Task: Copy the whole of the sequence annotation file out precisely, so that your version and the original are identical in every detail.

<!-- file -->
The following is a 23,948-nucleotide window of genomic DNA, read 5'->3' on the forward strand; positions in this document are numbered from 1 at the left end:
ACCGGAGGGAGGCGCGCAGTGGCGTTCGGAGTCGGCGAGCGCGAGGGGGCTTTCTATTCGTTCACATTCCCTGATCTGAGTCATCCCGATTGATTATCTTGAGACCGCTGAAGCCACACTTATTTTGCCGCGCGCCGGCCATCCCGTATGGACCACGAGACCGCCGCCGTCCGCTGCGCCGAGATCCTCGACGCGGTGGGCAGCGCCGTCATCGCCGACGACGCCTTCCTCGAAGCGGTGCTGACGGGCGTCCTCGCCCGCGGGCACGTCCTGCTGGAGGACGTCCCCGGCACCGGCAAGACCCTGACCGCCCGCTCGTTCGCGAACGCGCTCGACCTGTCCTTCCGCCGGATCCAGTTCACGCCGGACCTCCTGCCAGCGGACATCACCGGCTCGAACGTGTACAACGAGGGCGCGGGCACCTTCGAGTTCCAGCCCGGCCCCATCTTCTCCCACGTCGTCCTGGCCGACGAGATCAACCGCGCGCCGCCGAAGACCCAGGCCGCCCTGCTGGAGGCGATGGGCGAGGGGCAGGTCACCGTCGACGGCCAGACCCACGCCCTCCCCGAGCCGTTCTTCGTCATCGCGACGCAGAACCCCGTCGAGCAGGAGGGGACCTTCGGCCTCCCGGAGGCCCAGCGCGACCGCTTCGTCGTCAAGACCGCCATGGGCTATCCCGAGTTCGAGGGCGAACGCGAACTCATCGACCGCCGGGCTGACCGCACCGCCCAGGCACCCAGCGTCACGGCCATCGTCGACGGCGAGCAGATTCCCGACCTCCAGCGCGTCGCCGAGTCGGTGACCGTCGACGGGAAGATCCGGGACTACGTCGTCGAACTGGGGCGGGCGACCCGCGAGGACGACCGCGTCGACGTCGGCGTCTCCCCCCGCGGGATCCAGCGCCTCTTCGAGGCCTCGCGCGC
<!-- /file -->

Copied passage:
The following is a 23,948-nucleotide window of genomic DNA, read 5'->3' on the forward strand; positions in this document are numbered from 1 at the left end:
ACCGGAGGGAGGCGCGCAGTGGCGTTCGGAGTCGGCGAGCGCGAGGGGGCTTTCTATTCGTTCACATTCCCTGATCTGAGTCATCCCGATTGATTATCTTGAGACCGCTGAAGCCACACTTATTTTGCCGCGCGCCGGCCATCCCGTATGGACCACGAGACCGCCGCCGTCCGCTGCGCCGAGATCCTCGACGCGGTGGGCAGCGCCGTCATCGCCGACGACGCCTTCCTCGAAGCGGTGCTGACGGGCGTCCTCGCCCGCGGGCACGTCCTGCTGGAGGACGTCCCCGGCACCGGCAAGACCCTGACCGCCCGCTCGTTCGCGAACGCGCTCGACCTGTCCTTCCGCCGGATCCAGTTCACGCCGGACCTCCTGCCAGCGGACATCACCGGCTCGAACGTGTACAACGAGGGCGCGGGCACCTTCGAGTTCCAGCCCGGCCCCATCTTCTCCCACGTCGTCCTGGCCGACGAGATCAACCGCGCGCCGCCGAAGACCCAGGCCGCCCTGCTGGAGGCGATGGGCGAGGGGCAGGTCACCGTCGACGGCCAGACCCACGCCCTCCCCGAGCCGTTCTTCGTCATCGCGACGCAGAACCCCGTCGAGCAGGAGGGGACCTTCGGCCTCCCGGAGGCCCAGCGCGACCGCTTCGTCGTCAAGACCGCCATGGGCTATCCCGAGTTCGAGGGCGAACGCGAACTCATCGACCGCCGGGCTGACCGCACCGCCCAGGCACCCAGCGTCACGGCCATCGTCGACGGCGAGCAGATTCCCGACCTCCAGCGCGTCGCCGAGTCGGTGACCGTCGACGGGAAGATCCGGGACTACGTCGTCGAACTGGGGCGGGCGACCCGCGAGGACGACCGCGTCGACGTCGGCGTCTCCCCCCGCGGGATCCAGCGCCTCTTCGAGGCCTCGCGCGC